sign on building that says "whittier"

Fixing High-Renter, Low-Equity Neighborhood Orgs

Minneapolis’ Whittier neighborhood has an equity problem. It’s 83 percent renter; half of households are cost-burdened; one third live in poverty. Yet the Whittier neighborhood organization, the Whittier Alliance, is pushing for higher rents and fancier amenities in a new building proposed as affordable “workforce” housing:

“I think you’re underestimating the neighborhood in terms of design, character and cost,” [Executive Director] Biehn said. [Board Chair] Christ requested larger units. She said families are desperate to find larger apartments in the neighborhood. She also suggested that the neighborhood could handle higher-priced rents.

sign on building that says "whittier"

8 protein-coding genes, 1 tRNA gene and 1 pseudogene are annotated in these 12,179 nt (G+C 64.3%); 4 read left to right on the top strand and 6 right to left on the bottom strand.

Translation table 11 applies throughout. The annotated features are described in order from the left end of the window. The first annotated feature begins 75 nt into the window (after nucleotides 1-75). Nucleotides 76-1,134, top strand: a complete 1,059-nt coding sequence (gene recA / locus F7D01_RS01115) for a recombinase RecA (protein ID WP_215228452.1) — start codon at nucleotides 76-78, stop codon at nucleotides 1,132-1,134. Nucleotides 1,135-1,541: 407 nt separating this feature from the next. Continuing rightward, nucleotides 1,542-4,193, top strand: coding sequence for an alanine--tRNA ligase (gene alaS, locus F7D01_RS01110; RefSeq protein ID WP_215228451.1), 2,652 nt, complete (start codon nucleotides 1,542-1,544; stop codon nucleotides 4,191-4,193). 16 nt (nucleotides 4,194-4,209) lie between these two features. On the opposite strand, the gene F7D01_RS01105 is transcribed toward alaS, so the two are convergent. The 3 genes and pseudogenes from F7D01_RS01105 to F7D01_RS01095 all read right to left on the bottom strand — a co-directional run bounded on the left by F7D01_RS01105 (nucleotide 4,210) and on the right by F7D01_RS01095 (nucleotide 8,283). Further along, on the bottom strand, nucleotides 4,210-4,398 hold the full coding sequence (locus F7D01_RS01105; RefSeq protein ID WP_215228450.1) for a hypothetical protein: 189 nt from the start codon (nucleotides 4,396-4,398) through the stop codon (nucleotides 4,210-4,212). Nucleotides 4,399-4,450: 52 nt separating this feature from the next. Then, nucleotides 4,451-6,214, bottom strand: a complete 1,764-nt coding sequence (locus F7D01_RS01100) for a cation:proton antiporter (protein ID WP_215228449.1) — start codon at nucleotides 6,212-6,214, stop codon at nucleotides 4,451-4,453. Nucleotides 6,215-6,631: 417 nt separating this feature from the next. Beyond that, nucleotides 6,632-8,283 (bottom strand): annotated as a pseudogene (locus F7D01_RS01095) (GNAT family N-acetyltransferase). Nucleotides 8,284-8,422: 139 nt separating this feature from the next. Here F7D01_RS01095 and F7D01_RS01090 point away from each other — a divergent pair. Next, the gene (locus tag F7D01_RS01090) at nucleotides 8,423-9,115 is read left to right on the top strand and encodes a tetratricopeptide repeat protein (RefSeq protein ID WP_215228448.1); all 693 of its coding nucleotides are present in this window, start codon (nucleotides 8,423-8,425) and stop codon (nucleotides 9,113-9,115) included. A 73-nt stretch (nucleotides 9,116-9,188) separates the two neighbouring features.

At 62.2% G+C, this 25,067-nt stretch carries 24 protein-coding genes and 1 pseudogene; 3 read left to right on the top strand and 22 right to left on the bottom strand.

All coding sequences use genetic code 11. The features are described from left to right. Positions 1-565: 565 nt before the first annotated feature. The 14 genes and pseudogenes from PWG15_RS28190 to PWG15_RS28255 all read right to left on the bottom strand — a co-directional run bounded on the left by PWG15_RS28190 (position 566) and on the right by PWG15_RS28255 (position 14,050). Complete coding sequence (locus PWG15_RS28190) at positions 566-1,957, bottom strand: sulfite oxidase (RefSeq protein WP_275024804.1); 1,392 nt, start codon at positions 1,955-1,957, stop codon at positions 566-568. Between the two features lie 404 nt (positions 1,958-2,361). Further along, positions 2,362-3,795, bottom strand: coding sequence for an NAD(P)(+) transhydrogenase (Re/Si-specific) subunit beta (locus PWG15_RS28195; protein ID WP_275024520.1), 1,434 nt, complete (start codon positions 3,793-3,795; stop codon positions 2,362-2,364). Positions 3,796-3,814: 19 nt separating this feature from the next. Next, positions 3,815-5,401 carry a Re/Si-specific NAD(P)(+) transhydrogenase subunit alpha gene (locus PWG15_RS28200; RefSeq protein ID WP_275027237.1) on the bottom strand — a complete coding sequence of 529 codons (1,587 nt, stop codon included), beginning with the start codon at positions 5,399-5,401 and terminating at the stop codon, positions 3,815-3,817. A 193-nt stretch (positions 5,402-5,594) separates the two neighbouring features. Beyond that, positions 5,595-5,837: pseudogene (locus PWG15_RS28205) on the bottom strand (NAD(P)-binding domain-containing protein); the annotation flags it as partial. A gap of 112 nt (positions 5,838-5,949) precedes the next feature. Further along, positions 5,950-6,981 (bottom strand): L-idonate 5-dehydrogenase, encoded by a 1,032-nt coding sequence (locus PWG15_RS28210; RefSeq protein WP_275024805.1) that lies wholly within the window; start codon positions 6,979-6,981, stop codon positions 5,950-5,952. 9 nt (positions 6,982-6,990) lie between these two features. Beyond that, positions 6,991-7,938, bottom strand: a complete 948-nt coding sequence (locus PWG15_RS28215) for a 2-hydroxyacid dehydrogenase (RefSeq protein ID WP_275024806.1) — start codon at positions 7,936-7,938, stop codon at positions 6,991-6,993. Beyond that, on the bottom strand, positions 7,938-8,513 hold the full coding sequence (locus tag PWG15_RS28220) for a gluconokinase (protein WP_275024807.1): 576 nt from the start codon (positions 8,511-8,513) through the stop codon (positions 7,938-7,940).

This isn’t about an isolated series of quotes drawn from one meeting. You see the same priorities reflected in the Whittier Alliance’s strategic plan, developed in 2012. In addition to a desire for downzoning that would prevent more multifamily housing, it calls for an end to new affordable housing until the neighborhood’s poverty rate dips below 10% (see page 12). To give you an idea of how ludicrous that number is, reaching it would require turning Whittier (32%) into Lowry Hill (8.6%). Rather than a “threshold” for new affordable housing, it’s practically an outright ban. Back in January, I wrote about the Whittier Alliance’s restrictive election procedures. Among 70 Minneapolis neighborhood organizations, their bylaws are among the most restrictive. So I’m skeptical that their housing priorities have been developed in consultation with a representative sample of Whittier residents–specifically the half of the neighborhood who struggles to pay the rent.